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FDIC offers money tips to seniors

By Marcie Geffner ·
Tuesday, September 17, 2013
Posted: 7 pm ET

Getting old doesn't have to mean giving up control of your personal finances. But it should mean taking extra care to stay on top of your money matters and protect yourself from financial fraudsters who prey on senior citizens.

With that in mind, the Federal Deposit Insurance Corp., a U.S. government agency that provides federal deposit insurance for U.S. bank accounts, has released some tips for the older set to safeguard themselves financially.

Here are some of the recommendations.

  • Think twice before you accept an "advance" of a portion of your pension, Social Security benefit or other retirement income. These advances are actually loans and often involve costly fees and rates. Many people who use these loans end up taking out more of them in the future and paying additional fees and interest charges just to keep up with the original loan.
  • If you need financial help from an expert, choose that person wisely. Don't be misled by "special credentials" that might not mean much. Ask questions, do research and confirm that anyone you hire is properly registered or licensed and has a clean record.
  • Review your credit card and bank statements every month, looking for errors or any charges for services you didn't order or might want to cancel because you don't need those products or services.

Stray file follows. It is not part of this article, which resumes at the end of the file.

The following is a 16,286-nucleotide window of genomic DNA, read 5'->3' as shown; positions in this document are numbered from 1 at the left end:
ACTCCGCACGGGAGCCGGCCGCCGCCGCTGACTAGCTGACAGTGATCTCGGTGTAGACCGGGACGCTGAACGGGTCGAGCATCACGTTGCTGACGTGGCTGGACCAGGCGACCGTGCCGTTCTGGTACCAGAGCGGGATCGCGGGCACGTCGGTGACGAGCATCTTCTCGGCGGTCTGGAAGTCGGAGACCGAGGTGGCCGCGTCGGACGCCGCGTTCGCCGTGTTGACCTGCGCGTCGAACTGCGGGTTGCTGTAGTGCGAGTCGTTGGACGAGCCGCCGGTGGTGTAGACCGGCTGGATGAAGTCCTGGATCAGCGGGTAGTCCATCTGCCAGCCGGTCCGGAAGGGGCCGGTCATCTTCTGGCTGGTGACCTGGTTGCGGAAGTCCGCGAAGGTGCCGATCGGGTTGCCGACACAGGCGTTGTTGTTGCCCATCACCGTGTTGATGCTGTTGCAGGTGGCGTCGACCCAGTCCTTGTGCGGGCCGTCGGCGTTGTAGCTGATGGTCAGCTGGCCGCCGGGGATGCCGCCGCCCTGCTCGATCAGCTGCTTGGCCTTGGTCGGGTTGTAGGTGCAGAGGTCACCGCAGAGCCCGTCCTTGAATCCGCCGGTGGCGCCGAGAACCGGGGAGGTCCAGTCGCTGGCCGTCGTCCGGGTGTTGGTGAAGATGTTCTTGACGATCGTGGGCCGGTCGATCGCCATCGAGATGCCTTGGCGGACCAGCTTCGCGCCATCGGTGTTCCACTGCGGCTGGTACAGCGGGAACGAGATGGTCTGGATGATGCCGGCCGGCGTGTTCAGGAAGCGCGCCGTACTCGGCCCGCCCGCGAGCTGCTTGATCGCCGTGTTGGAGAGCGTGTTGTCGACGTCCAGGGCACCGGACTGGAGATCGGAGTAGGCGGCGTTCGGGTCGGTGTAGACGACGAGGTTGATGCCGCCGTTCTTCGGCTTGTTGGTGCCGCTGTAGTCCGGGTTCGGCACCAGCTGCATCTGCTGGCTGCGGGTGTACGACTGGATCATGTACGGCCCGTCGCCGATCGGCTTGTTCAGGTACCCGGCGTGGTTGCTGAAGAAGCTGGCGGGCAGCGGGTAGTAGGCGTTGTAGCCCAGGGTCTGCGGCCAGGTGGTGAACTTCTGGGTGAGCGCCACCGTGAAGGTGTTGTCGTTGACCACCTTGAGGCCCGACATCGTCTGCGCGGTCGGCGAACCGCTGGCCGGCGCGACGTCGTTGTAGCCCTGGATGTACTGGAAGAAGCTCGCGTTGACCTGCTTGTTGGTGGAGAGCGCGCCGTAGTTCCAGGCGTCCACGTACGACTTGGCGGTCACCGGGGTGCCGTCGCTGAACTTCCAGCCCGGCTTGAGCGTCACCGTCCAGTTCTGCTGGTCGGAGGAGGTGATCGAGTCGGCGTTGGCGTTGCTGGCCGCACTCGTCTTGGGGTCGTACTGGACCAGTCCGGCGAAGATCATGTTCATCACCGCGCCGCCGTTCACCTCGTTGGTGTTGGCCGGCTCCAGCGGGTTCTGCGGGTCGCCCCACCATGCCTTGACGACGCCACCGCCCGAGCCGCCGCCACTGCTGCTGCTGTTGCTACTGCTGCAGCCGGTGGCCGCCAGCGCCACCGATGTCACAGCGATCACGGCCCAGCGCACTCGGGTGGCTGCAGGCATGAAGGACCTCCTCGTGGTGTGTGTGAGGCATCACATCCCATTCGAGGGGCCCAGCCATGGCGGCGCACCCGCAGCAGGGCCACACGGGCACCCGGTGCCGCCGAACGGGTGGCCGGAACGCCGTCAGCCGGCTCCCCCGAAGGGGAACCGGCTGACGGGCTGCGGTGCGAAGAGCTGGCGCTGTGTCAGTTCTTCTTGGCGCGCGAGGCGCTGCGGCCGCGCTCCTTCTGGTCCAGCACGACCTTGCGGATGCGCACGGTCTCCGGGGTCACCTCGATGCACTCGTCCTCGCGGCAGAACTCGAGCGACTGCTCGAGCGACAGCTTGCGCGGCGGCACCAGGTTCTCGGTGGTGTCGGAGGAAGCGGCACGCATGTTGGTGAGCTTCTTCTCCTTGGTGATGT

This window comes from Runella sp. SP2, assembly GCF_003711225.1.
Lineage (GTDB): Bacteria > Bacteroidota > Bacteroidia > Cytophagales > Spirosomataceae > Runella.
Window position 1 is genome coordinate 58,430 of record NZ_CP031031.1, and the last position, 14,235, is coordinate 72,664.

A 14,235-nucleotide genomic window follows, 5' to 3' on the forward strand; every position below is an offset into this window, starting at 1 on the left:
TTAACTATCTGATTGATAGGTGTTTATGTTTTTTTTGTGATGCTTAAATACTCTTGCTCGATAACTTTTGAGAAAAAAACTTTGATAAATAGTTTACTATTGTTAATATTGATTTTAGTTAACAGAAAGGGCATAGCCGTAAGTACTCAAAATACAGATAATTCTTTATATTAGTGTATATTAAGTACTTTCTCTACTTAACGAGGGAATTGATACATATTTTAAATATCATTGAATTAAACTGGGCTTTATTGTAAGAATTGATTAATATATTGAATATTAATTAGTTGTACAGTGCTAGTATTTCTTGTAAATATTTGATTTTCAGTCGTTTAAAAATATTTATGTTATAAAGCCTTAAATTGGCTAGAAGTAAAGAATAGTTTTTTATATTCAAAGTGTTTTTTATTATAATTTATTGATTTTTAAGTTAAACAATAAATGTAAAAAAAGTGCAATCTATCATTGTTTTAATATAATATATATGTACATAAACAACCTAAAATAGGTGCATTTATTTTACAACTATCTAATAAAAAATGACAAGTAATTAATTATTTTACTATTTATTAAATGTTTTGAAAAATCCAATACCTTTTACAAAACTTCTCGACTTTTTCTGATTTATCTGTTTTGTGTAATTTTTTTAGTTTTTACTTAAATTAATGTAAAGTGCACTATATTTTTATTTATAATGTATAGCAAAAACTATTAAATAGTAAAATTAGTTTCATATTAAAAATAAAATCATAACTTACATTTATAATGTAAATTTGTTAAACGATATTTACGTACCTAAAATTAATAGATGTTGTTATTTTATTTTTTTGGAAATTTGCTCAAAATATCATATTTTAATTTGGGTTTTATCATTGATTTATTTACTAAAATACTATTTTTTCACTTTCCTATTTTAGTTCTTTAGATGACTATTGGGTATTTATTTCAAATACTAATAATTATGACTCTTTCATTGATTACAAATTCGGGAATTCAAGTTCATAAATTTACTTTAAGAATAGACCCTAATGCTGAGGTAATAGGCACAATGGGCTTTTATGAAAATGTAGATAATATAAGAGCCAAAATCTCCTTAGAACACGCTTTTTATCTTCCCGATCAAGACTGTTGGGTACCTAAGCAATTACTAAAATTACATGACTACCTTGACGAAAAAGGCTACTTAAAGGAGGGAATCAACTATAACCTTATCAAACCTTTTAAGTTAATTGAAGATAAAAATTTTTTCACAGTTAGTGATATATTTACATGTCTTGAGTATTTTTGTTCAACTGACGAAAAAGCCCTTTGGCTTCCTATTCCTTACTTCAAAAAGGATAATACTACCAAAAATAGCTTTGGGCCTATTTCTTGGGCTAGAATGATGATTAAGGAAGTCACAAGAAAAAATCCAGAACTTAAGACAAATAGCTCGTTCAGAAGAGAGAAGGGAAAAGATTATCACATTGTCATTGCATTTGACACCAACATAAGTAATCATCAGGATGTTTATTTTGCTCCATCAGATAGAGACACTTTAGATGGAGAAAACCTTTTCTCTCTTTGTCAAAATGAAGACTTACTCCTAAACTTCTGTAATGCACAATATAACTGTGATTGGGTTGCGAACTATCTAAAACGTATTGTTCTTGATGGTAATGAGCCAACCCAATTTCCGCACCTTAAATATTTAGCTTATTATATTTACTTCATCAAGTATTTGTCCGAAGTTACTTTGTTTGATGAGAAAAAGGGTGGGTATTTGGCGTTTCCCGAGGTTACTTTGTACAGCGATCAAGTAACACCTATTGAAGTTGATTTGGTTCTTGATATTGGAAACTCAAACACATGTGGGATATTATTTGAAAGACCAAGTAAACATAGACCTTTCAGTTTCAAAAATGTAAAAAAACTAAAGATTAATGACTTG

• Know that if you’ve agreed to let your bank cover debit card overdrafts, you could be charged $30 or more in fees to cover an overdraft. If you opt out of this coverage, your debit card purchase might be declined, but you'll avoid those fees. Know also that your choice to opt in or not applies only to debit card payments, not checks you write or recurring bills charged to your bank account.
  • Some banks offer seniors discounts on banking and other financial services. But you might be able to get better deals that aren't specifically targeted to seniors. Shop around and ask questions before you sign up for any "senior" financial services.
  • Remember the warning signs of fraud, which can include an unsolicited phone call, email or other request that you pay a large sum before you receive promised goods or services or an unexpected email or phone call requesting your bank account number or the information printed at the bottom of one of your checks. Never give your Social Security number, bank account information, PIN, password and other sensitive information in response to an unsolicited call, fax, letter, email or text message, no matter how genuine the request might appear. Beware of any offer that seems too good to be true or any "friend" who expresses a new or unusual interest in your finances.

How cautious are you when you're asked for personal information?

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